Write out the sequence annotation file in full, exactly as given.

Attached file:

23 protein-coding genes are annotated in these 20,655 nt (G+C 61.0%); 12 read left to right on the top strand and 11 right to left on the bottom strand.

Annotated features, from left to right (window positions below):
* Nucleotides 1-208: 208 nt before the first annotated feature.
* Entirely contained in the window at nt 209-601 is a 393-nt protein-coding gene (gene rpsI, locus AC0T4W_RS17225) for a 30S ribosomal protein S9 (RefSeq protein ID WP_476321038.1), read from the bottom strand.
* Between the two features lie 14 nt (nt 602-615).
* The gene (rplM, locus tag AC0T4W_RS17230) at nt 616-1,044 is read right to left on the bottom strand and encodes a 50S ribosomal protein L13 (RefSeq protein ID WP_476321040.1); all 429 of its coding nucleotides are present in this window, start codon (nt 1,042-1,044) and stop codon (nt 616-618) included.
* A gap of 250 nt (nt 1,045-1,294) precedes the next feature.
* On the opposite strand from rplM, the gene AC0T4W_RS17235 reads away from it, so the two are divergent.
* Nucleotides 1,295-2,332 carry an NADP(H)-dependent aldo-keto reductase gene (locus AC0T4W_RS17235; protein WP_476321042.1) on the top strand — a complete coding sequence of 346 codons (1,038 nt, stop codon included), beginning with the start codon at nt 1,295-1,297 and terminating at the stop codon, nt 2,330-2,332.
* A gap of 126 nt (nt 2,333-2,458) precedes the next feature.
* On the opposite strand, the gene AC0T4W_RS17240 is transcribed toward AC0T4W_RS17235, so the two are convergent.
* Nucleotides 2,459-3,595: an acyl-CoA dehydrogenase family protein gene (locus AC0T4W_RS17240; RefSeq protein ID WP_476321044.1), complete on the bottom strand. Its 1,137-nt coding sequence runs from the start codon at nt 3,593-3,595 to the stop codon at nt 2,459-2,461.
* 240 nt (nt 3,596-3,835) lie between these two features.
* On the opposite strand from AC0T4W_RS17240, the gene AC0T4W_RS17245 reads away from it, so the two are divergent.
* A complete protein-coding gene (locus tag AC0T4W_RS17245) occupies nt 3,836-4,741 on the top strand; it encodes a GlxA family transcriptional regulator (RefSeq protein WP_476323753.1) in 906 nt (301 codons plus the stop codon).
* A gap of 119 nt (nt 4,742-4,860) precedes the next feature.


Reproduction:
23 protein-coding genes are annotated in these 20,655 nt (G+C 61.0%); 12 read left to right on the top strand and 11 right to left on the bottom strand.

Annotated features, from left to right (window positions below):
* Nucleotides 1-208: 208 nt before the first annotated feature.
* Entirely contained in the window at nt 209-601 is a 393-nt protein-coding gene (gene rpsI, locus AC0T4W_RS17225) for a 30S ribosomal protein S9 (RefSeq protein ID WP_476321038.1), read from the bottom strand.
* Between the two features lie 14 nt (nt 602-615).
* The gene (rplM, locus tag AC0T4W_RS17230) at nt 616-1,044 is read right to left on the bottom strand and encodes a 50S ribosomal protein L13 (RefSeq protein ID WP_476321040.1); all 429 of its coding nucleotides are present in this window, start codon (nt 1,042-1,044) and stop codon (nt 616-618) included.
* A gap of 250 nt (nt 1,045-1,294) precedes the next feature.
* On the opposite strand from rplM, the gene AC0T4W_RS17235 reads away from it, so the two are divergent.
* Nucleotides 1,295-2,332 carry an NADP(H)-dependent aldo-keto reductase gene (locus AC0T4W_RS17235; protein WP_476321042.1) on the top strand — a complete coding sequence of 346 codons (1,038 nt, stop codon included), beginning with the start codon at nt 1,295-1,297 and terminating at the stop codon, nt 2,330-2,332.
* A gap of 126 nt (nt 2,333-2,458) precedes the next feature.
* On the opposite strand, the gene AC0T4W_RS17240 is transcribed toward AC0T4W_RS17235, so the two are convergent.
* Nucleotides 2,459-3,595: an acyl-CoA dehydrogenase family protein gene (locus AC0T4W_RS17240; RefSeq protein ID WP_476321044.1), complete on the bottom strand. Its 1,137-nt coding sequence runs from the start codon at nt 3,593-3,595 to the stop codon at nt 2,459-2,461.
* 240 nt (nt 3,596-3,835) lie between these two features.
* On the opposite strand from AC0T4W_RS17240, the gene AC0T4W_RS17245 reads away from it, so the two are divergent.
* A complete protein-coding gene (locus tag AC0T4W_RS17245) occupies nt 3,836-4,741 on the top strand; it encodes a GlxA family transcriptional regulator (RefSeq protein WP_476323753.1) in 906 nt (301 codons plus the stop codon).
* A gap of 119 nt (nt 4,742-4,860) precedes the next feature.